The defense budget of the Russian Federation is set to contract by twenty five percent, as the recession and sanctions-plagued country continues to tighten its belt. The situation will have serious implications for Russian military equipment modernization and for overseas operations such as Moscow's campaign in Syria.
According to Jane's, Russia's defense budget will plunge from $65 billion to $48.4 billion dollars. Russia will go from the fourth largest spender on military hardware in the world to the eighth, behind India and France. The Kremlin was knocked from third place to fourth in 2016 by Saudi Arabia.
When the cutting is complete, Russia's defense budget will be less than President Donald Trump's proposed $54 billion increase to the U.S. defense budget for a single year.
Russia's defense budget has increased an average of 19.8% a year since 2011. While that sounds impressive, Russia is just now coming out of a period of high inflation-in 2015 the inflation rate was 17%-that ate up large amounts of the defense budget increase. The steep drop in military spending is likely a reflection of an underperforming economy, depressed commodity prices (particularly oil), and the effect of Western sanctions over Russia's annexation of the Ukraine.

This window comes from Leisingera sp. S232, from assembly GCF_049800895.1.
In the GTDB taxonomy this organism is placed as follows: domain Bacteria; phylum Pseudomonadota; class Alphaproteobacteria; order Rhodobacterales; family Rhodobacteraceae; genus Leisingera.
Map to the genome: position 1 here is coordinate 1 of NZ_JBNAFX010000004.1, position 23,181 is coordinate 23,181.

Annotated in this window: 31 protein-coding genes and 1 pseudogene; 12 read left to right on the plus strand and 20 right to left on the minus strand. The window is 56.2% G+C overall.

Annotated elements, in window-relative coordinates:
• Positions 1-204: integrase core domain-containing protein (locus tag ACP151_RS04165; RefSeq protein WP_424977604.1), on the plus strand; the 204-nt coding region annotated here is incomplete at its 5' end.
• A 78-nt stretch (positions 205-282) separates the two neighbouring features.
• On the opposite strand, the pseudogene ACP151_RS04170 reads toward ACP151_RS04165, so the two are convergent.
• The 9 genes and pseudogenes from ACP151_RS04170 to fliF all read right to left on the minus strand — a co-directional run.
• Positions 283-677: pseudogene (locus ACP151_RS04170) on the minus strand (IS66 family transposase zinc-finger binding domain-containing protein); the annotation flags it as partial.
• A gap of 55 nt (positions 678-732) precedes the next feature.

The steep drop in spending will continue to derail Russia's much-hyped defense buildup, which in 2014 promised to replace 70 percent of the Russian military's arms with brand new items by 2020. The modernization effort was intended to procure 2,300 new tanks, 1,200 new helicopters and aircraft, 50 new surface ships and 28 new submarines. Russia's plans to field a new generation of nuclear platforms, from new rail-mounted ICBMs to a new strategic bomber will likely be slowed or placed on hold.
In November, likely as a sign of things to come, Moscow floated plans to refurbish 3,000 old tanks with upgrades-a substantially cheaper option than buying new tanks.
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